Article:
Help! With a rear horn loaded scoop bass bin

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I have decided to build 2x REAR HORN LOADED SCOOP BASS-Bins for a friend’s PA system. He is a local DJ and he wants to upgrade his system so that it has more bass. I would like some help with this project, as the instructions on the web site aren’t that clear, and they have no diagrams other then the plans them self. Anyways I have a few questions. On the page is says nothing about what driver to use, so I assume it is compatible with any 15” woofer (correct me if I am wrong!). Assuming that the enclosure is compatible with any 15” driver, how can I calculate how low and high it will go, that depends on the driver right? My last question is if anyone knows of a web site with clearer instructions on how to build the thing? If you know how to build it from personal experience that would be even better. Well, the answers to these questions will lead into some more having to do with amps and x-o.

Here’s an exact link to the page with the “instructions” and plans.
PA Systems, sound systems, speaker boxes, live Sound - Dancetech

Well thanks,
i relise that the LAB Horn goes lower but...

Well ThingyNess,
I ruled out the lab horn for a number of reasons.
1. Cost
2. Rumors of heat problem and killing drivers
3. Complexity

And just to let you know I have looked through many charts on the lab horn and it’s usable frequency SPL levels vary from ~97Db at ~22Hz to a peak of ~112Db at 85Hz. The problem is that my friends requirements are that the bass got to 300Hz witch the lab horn is incapable of doing. But this little bass-bin will reproduce 40-50Hz to 5000Hz easily at SPL levels from 97Db up to 104Db! I realize that the lab horn goes lower (20Hz) but its bandwidth is limited in the fact that it can only got up to about 200Hz. This narrow bandwidth is a limiting factor in the way this “speaker” can be used. On the other hand the bass box witch I am seeking help on can easily excide the lab horns potential as a bass/low-mid “speaker.

I'll take a loot at the 186 horn, but would like to stick with 12" of 15" drivers


NOTE: I relies that you guys are trying to help and I am still open to changing my mind to a different horn design but it must be able to reproduce bass to at least 300Hz. The reason I chose this design for now is because it meats that requirement of 300Hz or more. The fact that it goes to 40-50Hz isn’t bad ether for a DJ PA system. If you find a horn that can go lower then 40Hz and at least 300Hz at decent SPL (~100Db and UP) levels then please share it. Note: PLEASE DO NOT WASTE MY TIME WITH SITES WITH HORN PLANS THAT DO NOT REACH MY REQUIRMENTS (namely: 40Hz or less-300Hz+).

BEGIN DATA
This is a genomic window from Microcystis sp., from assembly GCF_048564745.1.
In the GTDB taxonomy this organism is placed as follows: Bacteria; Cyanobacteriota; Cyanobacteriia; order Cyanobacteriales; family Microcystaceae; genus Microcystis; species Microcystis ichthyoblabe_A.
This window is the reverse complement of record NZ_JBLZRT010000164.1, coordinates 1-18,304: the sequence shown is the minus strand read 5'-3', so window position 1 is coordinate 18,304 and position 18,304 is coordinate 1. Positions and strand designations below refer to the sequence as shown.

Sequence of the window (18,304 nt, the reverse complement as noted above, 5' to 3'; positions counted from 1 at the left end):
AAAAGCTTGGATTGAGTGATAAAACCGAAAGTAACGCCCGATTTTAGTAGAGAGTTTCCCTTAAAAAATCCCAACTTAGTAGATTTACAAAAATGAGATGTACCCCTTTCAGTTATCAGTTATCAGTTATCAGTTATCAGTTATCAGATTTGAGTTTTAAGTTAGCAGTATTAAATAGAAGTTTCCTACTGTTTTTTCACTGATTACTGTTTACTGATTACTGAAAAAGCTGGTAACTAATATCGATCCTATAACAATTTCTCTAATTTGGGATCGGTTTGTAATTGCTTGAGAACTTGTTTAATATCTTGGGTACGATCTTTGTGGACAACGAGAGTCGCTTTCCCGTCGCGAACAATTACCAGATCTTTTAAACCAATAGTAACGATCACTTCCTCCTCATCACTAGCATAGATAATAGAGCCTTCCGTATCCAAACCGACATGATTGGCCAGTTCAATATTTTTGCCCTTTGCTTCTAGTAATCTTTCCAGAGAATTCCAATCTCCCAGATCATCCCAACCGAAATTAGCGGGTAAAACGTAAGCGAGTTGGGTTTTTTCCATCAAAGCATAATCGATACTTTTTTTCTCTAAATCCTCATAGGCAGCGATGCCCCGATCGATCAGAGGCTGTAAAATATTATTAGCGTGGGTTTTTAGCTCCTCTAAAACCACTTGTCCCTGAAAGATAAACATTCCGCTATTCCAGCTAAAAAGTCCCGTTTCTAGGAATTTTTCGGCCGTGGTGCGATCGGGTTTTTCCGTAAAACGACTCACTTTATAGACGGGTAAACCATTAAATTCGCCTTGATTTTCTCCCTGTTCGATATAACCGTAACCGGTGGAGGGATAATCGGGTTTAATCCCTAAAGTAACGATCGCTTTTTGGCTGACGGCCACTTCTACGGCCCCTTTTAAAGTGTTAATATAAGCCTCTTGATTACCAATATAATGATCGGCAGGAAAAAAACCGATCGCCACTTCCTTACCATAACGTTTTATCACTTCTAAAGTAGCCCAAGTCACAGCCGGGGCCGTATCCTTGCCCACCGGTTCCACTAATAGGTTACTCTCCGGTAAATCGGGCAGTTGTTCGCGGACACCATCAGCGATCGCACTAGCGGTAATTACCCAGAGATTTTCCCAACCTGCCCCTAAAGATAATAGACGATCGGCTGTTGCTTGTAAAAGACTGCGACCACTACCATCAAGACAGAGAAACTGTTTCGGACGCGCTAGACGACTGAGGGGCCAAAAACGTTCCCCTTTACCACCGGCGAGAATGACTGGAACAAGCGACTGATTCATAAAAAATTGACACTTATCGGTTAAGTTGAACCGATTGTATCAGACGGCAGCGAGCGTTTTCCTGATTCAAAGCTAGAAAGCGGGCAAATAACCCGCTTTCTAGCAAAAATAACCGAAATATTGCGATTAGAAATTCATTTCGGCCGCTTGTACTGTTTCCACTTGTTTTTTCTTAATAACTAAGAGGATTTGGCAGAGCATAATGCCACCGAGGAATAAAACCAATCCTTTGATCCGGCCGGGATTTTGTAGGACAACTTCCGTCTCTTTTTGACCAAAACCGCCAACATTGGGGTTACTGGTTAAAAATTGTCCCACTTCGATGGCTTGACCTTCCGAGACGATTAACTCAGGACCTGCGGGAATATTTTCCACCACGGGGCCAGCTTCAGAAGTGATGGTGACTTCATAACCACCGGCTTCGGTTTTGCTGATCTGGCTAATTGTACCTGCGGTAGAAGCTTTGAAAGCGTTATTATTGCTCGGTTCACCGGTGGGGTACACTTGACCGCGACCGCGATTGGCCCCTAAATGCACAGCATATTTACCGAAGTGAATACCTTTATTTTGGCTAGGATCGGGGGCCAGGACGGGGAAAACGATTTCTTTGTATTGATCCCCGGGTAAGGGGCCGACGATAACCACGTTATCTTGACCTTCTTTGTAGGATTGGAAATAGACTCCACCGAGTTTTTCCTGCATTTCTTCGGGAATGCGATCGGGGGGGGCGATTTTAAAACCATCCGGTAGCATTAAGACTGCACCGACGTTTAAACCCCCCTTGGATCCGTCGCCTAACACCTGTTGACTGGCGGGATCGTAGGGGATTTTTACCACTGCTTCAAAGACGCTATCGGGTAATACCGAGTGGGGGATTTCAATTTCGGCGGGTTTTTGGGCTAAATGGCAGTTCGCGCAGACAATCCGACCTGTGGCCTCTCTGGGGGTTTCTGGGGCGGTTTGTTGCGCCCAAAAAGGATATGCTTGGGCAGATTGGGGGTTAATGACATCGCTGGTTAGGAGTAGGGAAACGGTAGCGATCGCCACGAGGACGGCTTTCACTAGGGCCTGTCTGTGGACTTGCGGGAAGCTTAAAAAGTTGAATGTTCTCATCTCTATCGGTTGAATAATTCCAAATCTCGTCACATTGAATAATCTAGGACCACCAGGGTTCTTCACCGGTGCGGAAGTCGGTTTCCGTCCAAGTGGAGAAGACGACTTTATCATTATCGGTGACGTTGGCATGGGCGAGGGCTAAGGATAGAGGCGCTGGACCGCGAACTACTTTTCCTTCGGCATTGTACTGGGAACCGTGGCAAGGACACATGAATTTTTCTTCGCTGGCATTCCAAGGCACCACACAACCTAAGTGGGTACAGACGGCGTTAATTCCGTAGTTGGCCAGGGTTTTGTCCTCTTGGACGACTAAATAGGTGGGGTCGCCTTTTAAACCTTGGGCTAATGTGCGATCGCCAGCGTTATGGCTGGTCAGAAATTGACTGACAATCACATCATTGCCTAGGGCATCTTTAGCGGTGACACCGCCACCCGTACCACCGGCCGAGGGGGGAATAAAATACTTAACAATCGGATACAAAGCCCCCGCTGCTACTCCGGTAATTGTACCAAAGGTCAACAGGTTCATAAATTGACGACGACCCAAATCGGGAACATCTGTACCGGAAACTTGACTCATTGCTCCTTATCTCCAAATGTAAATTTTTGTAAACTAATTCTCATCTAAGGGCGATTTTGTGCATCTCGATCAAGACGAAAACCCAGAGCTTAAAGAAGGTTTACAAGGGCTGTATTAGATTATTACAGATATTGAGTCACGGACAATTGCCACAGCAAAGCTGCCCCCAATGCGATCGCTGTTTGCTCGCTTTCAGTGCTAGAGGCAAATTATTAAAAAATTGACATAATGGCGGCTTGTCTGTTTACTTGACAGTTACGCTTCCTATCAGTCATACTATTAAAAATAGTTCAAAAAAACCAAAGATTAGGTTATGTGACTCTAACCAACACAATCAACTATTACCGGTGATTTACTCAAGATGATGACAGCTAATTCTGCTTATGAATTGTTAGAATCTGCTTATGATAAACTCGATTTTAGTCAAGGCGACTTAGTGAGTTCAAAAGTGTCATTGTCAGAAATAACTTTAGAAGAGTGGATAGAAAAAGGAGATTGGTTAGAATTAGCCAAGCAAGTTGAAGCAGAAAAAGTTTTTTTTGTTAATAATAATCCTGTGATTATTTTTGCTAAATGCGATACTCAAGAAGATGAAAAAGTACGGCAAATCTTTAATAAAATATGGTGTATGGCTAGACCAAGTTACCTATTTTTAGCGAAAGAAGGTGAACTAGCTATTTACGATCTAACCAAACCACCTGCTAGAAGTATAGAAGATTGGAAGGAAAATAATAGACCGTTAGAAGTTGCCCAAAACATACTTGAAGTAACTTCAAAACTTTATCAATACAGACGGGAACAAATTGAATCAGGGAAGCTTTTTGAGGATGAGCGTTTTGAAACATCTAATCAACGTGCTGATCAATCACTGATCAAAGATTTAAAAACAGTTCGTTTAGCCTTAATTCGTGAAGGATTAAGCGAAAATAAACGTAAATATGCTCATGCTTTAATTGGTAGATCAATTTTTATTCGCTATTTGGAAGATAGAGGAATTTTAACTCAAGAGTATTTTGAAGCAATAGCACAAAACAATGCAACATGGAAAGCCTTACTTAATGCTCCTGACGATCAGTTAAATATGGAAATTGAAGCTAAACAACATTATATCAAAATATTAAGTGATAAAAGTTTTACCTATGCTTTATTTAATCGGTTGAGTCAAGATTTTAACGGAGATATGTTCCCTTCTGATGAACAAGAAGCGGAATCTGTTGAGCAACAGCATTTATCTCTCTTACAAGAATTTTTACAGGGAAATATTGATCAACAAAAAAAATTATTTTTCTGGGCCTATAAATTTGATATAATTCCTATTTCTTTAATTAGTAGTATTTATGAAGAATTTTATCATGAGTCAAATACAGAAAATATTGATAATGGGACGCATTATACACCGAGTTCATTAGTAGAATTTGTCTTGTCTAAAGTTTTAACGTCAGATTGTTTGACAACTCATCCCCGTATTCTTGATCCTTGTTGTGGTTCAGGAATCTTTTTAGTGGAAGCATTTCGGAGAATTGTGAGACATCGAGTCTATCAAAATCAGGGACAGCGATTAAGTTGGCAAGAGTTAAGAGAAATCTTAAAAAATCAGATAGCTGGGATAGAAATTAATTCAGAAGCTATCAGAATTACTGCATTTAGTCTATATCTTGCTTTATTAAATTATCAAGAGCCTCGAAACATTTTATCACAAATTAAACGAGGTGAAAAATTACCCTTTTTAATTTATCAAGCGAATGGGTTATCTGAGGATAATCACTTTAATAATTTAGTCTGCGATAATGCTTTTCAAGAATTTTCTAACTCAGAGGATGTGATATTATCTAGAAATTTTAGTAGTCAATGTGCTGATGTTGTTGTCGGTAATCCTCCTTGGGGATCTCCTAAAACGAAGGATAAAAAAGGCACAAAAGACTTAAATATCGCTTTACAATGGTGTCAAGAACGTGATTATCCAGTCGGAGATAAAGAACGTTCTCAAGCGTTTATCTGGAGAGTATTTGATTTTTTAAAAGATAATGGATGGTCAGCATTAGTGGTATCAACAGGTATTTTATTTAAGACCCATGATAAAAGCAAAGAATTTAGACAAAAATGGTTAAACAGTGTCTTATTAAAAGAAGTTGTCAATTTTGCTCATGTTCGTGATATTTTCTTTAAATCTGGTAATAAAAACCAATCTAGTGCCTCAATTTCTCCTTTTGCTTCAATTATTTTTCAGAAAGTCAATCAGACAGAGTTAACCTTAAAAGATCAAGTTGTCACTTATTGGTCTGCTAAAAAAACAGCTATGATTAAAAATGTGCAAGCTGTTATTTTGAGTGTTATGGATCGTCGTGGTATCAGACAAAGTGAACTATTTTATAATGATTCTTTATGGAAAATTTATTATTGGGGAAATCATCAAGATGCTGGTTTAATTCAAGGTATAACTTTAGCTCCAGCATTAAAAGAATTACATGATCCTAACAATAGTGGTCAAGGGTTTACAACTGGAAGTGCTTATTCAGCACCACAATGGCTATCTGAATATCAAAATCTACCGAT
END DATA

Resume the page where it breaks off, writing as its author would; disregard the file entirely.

Re: i relise that the LAB Horn goes lower but...

slicemaster101 said:
I'll take a loot at the 186 horn, but would like to stick with 12" of 15" drivers
Email Rog and ask for his opinion on what you want to do. He has years of experience in doing PA's for clubs and bands. He's also a talented designer, and whilst I've never had any contact with him directly, he was very helpful when he used to post on another board I frequent.

As for the scoop producing 40Hz, I'm sceptical, based on past personal experience with similar designs. Position in the room, and the transmissibility of the nearby surfaces will have a huge affect on the resultant sound. So too will the driver selected.

The other claim of 5k out of a 15"driver is ludicrous. It will become so directional above 1k and suffer tons of breakup modes it will sound like crap. Yes, yes, I know you only want 300Hz, but it does go to the credibilty of people making such claims.

If you decide to build this design, just email the designer and ask what he optimised it for.

Horns, even crappy scoops have a limited number of drivers that will work in any given design, possibly only one. As you have been told in previous threads, designing horns is about an order of magnitude more complex than a box, so unless someone reverse engineers it, who knows what's best.
The reason I chose this design for now is because it meats that requirement of 300Hz or more. The fact that it goes to 40-50Hz isn’t bad ether for a DJ PA system. If you find a horn that can go lower then 40Hz and at least 300Hz at decent SPL (~100Db and UP) levels then please share it. Note: PLEASE DO NOT WASTE MY TIME WITH SITES WITH HORN PLANS THAT DO NOT REACH MY REQUIRMENTS (namely: 40Hz or less-300Hz+).
Before you start shouting at people who have far more knowledge and experience than you, it would help if you specified bandwidth requirements. Horns by their very nature are bandpass designs and this MUST be specified so that the appropriate driver can be chosen and the horn dimensions optimised.

I'm so glad to see you've decided to be polite again, and I wonder why you bother asking questions of this board at all. You obviously know more than us.
Amen to that, Brett.

I know a fair bit of the theory, some of the physics, and much of the math behind horn design, but I know that I'm way underqualified and nowhere near experienced enough to do better than Tom has with the LAB horn.

Your comment about the Lab horn's limited top end is fair enough, Slice, but Brett is right about a horn being intrinsically bandpass in nature - you really should have posted bandwidth requirements first then.

Analysis of horns is quite difficult - I'm willing to bet most "scoop bins" and other PA horns out there right now haven't been designed particularly well at all - at least not to the mathematical rigor that Tom's done with his Unity summation aperture, and lab horn designs.

A 40hz -> 300hz bandwidth is quite doable, but unless you have a horn designed for one specific driver, and you follow those plans to the letter (with the same driver), you're likely to have an unsatisfactory result. Unless you know all the implications of changing a driver in a horn design and know how to use mathcad or something similar to make a model of the horn, it's not likely to end up terribly good.